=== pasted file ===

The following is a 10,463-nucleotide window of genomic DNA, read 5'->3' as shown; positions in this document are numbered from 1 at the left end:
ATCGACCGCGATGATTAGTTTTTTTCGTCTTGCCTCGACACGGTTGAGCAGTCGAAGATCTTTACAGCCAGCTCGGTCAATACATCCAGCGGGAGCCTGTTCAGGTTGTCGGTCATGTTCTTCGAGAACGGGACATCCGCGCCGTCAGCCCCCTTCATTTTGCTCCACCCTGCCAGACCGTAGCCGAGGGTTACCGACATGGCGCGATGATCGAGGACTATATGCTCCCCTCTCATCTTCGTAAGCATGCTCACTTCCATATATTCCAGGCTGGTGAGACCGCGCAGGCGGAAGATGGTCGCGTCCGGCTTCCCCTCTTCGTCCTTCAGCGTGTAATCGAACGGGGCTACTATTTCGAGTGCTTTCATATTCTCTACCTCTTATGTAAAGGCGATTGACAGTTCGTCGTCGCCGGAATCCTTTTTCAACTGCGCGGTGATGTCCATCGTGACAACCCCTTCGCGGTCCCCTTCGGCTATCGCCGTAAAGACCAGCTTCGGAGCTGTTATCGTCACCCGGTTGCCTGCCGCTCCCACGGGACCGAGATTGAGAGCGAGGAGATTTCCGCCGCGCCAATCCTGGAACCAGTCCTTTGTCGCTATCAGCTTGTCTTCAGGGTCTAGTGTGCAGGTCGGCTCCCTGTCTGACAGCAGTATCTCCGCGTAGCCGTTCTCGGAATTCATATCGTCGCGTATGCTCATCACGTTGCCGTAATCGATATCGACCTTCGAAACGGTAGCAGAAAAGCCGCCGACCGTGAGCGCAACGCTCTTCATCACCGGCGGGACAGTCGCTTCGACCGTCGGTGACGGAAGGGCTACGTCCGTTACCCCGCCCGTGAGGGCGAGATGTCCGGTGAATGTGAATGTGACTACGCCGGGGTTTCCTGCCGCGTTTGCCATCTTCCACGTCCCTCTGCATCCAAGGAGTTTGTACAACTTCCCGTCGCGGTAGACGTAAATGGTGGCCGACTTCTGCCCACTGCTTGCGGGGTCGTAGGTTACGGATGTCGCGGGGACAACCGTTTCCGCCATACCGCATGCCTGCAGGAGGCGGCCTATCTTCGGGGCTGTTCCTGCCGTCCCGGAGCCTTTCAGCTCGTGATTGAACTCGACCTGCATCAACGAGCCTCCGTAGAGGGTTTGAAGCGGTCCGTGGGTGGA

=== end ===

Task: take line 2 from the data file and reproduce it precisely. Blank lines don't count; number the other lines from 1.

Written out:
ATCGACCGCGATGATTAGTTTTTTTCGTCTTGCCTCGACACGGTTGAGCAGTCGAAGATCTTTACAGCCAGCTCGGTCAATACATCCAGCGGGAGCCTGTTCAGGTTGTCGGTCATGTTCTTCGAGAACGGGACATCCGCGCCGTCAGCCCCCTTCATTTTGCTCCACCCTGCCAGACCGTAGCCGAGGGTTACCGACATGGCGCGATGATCGAGGACTATATGCTCCCCTCTCATCTTCGTAAGCATGCTCACTTCCATATATTCCAGGCTGGTGAGACCGCGCAGGCGGAAGATGGTCGCGTCCGGCTTCCCCTCTTCGTCCTTCAGCGTGTAATCGAACGGGGCTACTATTTCGAGTGCTTTCATATTCTCTACCTCTTATGTAAAGGCGATTGACAGTTCGTCGTCGCCGGAATCCTTTTTCAACTGCGCGGTGATGTCCATCGTGACAACCCCTTCGCGGTCCCCTTCGGCTATCGCCGTAAAGACCAGCTTCGGAGCTGTTATCGTCACCCGGTTGCCTGCCGCTCCCACGGGACCGAGATTGAGAGCGAGGAGATTTCCGCCGCGCCAATCCTGGAACCAGTCCTTTGTCGCTATCAGCTTGTCTTCAGGGTCTAGTGTGCAGGTCGGCTCCCTGTCTGACAGCAGTATCTCCGCGTAGCCGTTCTCGGAATTCATATCGTCGCGTATGCTCATCACGTTGCCGTAATCGATATCGACCTTCGAAACGGTAGCAGAAAAGCCGCCGACCGTGAGCGCAACGCTCTTCATCACCGGCGGGACAGTCGCTTCGACCGTCGGTGACGGAAGGGCTACGTCCGTTACCCCGCCCGTGAGGGCGAGATGTCCGGTGAATGTGAATGTGACTACGCCGGGGTTTCCTGCCGCGTTTGCCATCTTCCACGTCCCTCTGCATCCAAGGAGTTTGTACAACTTCCCGTCGCGGTAGACGTAAATGGTGGCCGACTTCTGCCCACTGCTTGCGGGGTCGTAGGTTACGGATGTCGCGGGGACAACCGTTTCCGCCATACCGCATGCCTGCAGGAGGCGGCCTATCTTCGGGGCTGTTCCTGCCGTCCCGGAGCCTTTCAGCTCGTGATTGAACTCGACCTGCATCAACGAGCCTCCGTAGAGGGTTTGAAGCGGTCCGTGGGTGGA